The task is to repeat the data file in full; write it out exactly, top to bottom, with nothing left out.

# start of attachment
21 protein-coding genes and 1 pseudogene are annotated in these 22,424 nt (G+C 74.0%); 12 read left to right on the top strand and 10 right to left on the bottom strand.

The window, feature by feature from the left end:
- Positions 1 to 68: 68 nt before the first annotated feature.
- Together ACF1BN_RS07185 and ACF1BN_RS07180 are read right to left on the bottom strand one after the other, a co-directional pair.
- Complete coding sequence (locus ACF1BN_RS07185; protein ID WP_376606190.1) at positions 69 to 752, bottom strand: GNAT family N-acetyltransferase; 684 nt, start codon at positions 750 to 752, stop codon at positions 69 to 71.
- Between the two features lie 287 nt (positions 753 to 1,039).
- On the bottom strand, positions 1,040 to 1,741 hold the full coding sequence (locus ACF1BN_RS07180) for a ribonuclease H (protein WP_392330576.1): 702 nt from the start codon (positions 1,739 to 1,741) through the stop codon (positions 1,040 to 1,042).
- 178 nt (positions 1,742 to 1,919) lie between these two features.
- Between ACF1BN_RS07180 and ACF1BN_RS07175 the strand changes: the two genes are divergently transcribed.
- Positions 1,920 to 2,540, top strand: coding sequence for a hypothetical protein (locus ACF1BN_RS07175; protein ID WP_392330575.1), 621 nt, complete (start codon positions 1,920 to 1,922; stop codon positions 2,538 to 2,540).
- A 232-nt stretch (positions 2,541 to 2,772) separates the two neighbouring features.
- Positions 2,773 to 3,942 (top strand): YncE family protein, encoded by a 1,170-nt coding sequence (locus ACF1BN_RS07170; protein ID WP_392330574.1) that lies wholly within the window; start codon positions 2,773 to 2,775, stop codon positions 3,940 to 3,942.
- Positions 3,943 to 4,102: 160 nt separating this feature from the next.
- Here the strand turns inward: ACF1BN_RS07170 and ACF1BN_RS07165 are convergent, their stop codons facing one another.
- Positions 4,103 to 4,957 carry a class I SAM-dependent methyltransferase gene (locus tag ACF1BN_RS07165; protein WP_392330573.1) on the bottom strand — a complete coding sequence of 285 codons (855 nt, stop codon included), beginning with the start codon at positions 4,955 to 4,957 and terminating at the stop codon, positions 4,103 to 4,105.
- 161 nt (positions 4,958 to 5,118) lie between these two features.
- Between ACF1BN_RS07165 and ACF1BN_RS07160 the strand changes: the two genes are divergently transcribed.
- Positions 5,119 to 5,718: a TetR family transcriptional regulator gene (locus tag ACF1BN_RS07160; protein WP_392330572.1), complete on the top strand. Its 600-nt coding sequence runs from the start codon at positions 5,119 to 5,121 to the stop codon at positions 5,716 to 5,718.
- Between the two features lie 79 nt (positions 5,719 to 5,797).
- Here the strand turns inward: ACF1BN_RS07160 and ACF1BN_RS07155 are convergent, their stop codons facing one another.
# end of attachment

21 protein-coding genes and 1 pseudogene are annotated in these 22,424 nt (G+C 74.0%); 12 read left to right on the top strand and 10 right to left on the bottom strand.

The window, feature by feature from the left end:
- Positions 1 to 68: 68 nt before the first annotated feature.
- Together ACF1BN_RS07185 and ACF1BN_RS07180 are read right to left on the bottom strand one after the other, a co-directional pair.
- Complete coding sequence (locus ACF1BN_RS07185; protein ID WP_376606190.1) at positions 69 to 752, bottom strand: GNAT family N-acetyltransferase; 684 nt, start codon at positions 750 to 752, stop codon at positions 69 to 71.
- Between the two features lie 287 nt (positions 753 to 1,039).
- On the bottom strand, positions 1,040 to 1,741 hold the full coding sequence (locus ACF1BN_RS07180) for a ribonuclease H (protein WP_392330576.1): 702 nt from the start codon (positions 1,739 to 1,741) through the stop codon (positions 1,040 to 1,042).
- 178 nt (positions 1,742 to 1,919) lie between these two features.
- Between ACF1BN_RS07180 and ACF1BN_RS07175 the strand changes: the two genes are divergently transcribed.
- Positions 1,920 to 2,540, top strand: coding sequence for a hypothetical protein (locus ACF1BN_RS07175; protein ID WP_392330575.1), 621 nt, complete (start codon positions 1,920 to 1,922; stop codon positions 2,538 to 2,540).
- A 232-nt stretch (positions 2,541 to 2,772) separates the two neighbouring features.
- Positions 2,773 to 3,942 (top strand): YncE family protein, encoded by a 1,170-nt coding sequence (locus ACF1BN_RS07170; protein ID WP_392330574.1) that lies wholly within the window; start codon positions 2,773 to 2,775, stop codon positions 3,940 to 3,942.
- Positions 3,943 to 4,102: 160 nt separating this feature from the next.
- Here the strand turns inward: ACF1BN_RS07170 and ACF1BN_RS07165 are convergent, their stop codons facing one another.
- Positions 4,103 to 4,957 carry a class I SAM-dependent methyltransferase gene (locus tag ACF1BN_RS07165; protein WP_392330573.1) on the bottom strand — a complete coding sequence of 285 codons (855 nt, stop codon included), beginning with the start codon at positions 4,955 to 4,957 and terminating at the stop codon, positions 4,103 to 4,105.
- 161 nt (positions 4,958 to 5,118) lie between these two features.
- Between ACF1BN_RS07165 and ACF1BN_RS07160 the strand changes: the two genes are divergently transcribed.
- Positions 5,119 to 5,718: a TetR family transcriptional regulator gene (locus tag ACF1BN_RS07160; protein WP_392330572.1), complete on the top strand. Its 600-nt coding sequence runs from the start codon at positions 5,119 to 5,121 to the stop codon at positions 5,716 to 5,718.
- Between the two features lie 79 nt (positions 5,719 to 5,797).
- Here the strand turns inward: ACF1BN_RS07160 and ACF1BN_RS07155 are convergent, their stop codons facing one another.